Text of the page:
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From the driveway, Bert and Connie Long stared, shocked, at their house -- or at what had once been their house. Where the middle-aged couple expected to see their upstairs bedroom, there was now a big burned-out hole.
The bungalow's first floor still stood, sort of. The front door was missing; Bert and Connie walked through the gaping doorway. Whatever hadn't burned had been stolen. Someone had taken their beds, their chest of drawers, their cedar chest, their refrigerator and their two air-conditioning units. Thieves had pried a 200-year-old wood stove out of the wall. They took everything, including the kitchen sink.
It had been nearly five years since Bert and Connie had truly lived in the little house in Shepherd, a tiny town an hour's drive north of Houston; it had been a year since either of them had seen the property. But it was the place they always came back to, their home base, the one piece of real estate they'd ever owned. They'd been living in Europe since Bert, one of Houston's best-known artists, won the Prix de Rome in '91; after spending a year in that city, they moved to a tiny village in Spain. But they traveled back to Texas as often as they could afford it (when a museum or gallery would pay the airfare), and even when they couldn't (when Connie's mother had a stroke, Connie had to come visit). Texas exerted a pull on them; they always planned to return to this house.
They examined the debris, the insulation fluff on the floor, the rotting leaves where their living room had been. One window was smashed, and others were glass-less -- not broken, not melted, but with the panes carefully removed, presumably for use somewhere else.
Glass remained in the picture window. On it, scrawled in black paint, were a swastika and the words, "Fuck you niggers."
Whoever had wrecked the house knew it belonged to blacks.
Connie said, "They'll get theirs."
In the Houston art community, Bert Long cuts an almost mythic figure. A big, burly man, he wears a chest-length beard striped with gray and is given to large, interesting necklaces. His whispery voice is surprisingly insistent.
Bert likes to talk, and he gladly tells the story of his own life. "If I'd been white, I'd have achieved more," he allows -- but he recognizes that his achievements would be significant no matter what his race. He sees himself as a role model, and knows the value of his own remarkable history, a ghetto-to-the-Met fairy tale.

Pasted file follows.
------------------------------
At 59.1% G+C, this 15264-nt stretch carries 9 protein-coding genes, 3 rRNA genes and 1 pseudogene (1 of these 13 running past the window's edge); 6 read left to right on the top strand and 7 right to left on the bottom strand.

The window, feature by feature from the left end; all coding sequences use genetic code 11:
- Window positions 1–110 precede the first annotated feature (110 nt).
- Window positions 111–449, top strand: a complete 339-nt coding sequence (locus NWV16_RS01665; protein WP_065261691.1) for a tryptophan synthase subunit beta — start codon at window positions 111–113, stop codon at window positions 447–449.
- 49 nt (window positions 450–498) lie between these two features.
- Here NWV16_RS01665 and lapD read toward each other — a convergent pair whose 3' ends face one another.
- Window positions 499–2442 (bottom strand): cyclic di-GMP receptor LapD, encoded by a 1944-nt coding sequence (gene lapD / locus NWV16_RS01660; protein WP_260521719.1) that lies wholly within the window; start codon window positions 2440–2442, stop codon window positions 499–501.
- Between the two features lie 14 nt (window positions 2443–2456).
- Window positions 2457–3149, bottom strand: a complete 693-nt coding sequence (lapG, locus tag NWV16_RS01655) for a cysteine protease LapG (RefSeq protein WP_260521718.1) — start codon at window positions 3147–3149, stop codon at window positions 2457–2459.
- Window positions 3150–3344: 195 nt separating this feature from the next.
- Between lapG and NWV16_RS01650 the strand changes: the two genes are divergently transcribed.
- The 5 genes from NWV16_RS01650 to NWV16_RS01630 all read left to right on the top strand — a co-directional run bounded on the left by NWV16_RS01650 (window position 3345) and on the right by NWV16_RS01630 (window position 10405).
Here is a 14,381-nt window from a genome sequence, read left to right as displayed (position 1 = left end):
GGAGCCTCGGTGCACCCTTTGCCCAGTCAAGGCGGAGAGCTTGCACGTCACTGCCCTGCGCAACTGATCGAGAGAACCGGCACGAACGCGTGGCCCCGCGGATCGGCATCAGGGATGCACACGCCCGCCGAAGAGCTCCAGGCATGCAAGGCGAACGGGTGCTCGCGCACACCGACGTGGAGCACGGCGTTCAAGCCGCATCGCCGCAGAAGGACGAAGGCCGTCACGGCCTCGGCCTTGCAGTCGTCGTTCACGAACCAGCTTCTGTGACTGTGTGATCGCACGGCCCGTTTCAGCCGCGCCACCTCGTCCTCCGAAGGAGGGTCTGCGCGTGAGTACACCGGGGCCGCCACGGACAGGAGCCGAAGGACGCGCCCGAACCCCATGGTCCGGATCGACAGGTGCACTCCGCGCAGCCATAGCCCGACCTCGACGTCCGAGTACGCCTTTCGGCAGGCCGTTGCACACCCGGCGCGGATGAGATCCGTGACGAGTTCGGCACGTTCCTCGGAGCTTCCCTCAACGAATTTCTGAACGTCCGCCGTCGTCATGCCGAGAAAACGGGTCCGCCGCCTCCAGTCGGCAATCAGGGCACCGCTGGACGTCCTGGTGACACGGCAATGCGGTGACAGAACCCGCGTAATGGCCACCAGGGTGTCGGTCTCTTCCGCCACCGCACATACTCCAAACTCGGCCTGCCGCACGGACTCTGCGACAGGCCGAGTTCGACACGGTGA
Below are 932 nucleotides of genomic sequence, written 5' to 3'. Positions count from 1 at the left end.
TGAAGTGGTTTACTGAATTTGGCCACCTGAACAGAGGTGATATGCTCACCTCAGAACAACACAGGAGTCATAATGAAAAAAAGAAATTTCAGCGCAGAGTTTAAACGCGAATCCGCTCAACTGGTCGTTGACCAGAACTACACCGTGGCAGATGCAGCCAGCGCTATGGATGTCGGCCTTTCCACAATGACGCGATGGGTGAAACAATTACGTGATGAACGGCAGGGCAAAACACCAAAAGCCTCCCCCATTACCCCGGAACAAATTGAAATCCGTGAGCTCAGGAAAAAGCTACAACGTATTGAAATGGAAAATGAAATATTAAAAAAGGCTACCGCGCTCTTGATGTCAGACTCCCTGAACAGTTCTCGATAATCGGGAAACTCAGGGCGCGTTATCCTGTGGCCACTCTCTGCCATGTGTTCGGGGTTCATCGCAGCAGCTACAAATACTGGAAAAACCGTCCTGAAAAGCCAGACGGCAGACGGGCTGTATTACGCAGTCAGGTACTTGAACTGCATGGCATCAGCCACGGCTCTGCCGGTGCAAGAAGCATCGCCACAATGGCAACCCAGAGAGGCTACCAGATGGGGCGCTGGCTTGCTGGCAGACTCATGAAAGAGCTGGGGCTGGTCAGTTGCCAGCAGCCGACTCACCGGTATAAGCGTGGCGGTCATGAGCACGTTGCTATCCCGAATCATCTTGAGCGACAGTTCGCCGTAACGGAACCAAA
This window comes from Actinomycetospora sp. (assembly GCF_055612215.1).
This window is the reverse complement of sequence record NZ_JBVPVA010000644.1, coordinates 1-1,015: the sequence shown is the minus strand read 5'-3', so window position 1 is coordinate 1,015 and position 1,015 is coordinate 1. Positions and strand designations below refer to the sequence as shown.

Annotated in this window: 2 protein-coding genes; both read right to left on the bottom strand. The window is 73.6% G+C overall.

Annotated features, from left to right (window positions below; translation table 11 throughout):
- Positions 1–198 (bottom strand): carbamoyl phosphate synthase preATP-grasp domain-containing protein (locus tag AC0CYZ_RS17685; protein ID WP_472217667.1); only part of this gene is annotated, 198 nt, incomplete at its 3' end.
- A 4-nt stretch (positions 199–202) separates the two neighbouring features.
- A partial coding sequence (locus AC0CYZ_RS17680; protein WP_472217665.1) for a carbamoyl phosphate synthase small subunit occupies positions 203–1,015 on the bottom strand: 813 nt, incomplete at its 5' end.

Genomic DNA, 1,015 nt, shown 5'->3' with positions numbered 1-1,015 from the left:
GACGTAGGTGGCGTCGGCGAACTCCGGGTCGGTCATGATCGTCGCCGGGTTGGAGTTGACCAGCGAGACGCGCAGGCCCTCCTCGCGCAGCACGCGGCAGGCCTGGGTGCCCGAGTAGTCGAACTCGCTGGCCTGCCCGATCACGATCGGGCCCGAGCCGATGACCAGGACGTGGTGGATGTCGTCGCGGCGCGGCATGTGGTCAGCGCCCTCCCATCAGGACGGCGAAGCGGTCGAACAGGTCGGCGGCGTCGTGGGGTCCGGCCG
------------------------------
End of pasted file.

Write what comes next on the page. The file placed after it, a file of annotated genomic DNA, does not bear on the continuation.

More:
He was born 56 years ago in the Fifth Ward. His father, a steelworker, was killed in an accident when Bert was three. His mother raised her four kids on the $4 a day she earned as a maid. Bert grew up across the street from Connie, and as children, they both spent summers picking cotton on the farms south of Houston, earning money for school clothes. They recall those summers in the country fondly.
After a stint in the Marines, Bert made himself a successful chef. For a while, he ran his own restaurant in Klamath Falls, Oregon; later, he worked as a sous chef at the Las Vegas Hilton, and in the same job at Houston's Hyatt Regency. He was particularly known for his elaborate cakes and amazing ice sculptures.
Cooking, though, didn't satisfy him; he wanted to paint. He slowly weaned himself off the cooking jobs, taking them only to pay the bills. In 1978, he became, once and for all, a full-time artist.
He set up his first studio at his aunt's house in the Fifth Ward, not far from his mother's place. He founded ArtScene, a tabloid that alerted Houston that it actually had an art scene. And slowly, he began to build a following.
Like Bert, his sculptures and paintings are big, colorful and unruly. He riffs on high art, visually quoting Picasso, Van Gogh and Piero della Francesco, but he also makes shameless appeals to the masses with humongous outdoor ice sculptures.
Not all of his work is so lighthearted. In the mid-'70s, he painted Thanksgiving with plush red curtains pulled back to reveal an opulent mound of food -- perfect bananas, melons, tomatoes and the like. Atop the mound lies a black figure, its belly distended from starvation.
"My job as an artist is to diagnose what's happening in society, the way you diagnose an illness," Long explained. "If you diagnose an illness, you have a chance of curing it. Hate's not going to go away if you leave it alone. It festers."
By 1983, he'd sold enough work that he and Connie could afford a down payment on the house in the country that they'd always wanted. For $35,000, they bought a bungalow and three wooded acres in the flyspeck town of Shepherd, population 1,900, in the Piney Woods of San Jacinto County. The county is about 80 percent white, 15 percent black, and totally rural. It reminded Bert and Connie of their childhood summers spent picking cotton.
The house was modest: two bedrooms, heated by a wood stove. Trees hid the house and Bert's studio -- a 1,500-square-foot building -- from the dirt road. Bert planted a garden and sculpted four "boulders" for the front yard.
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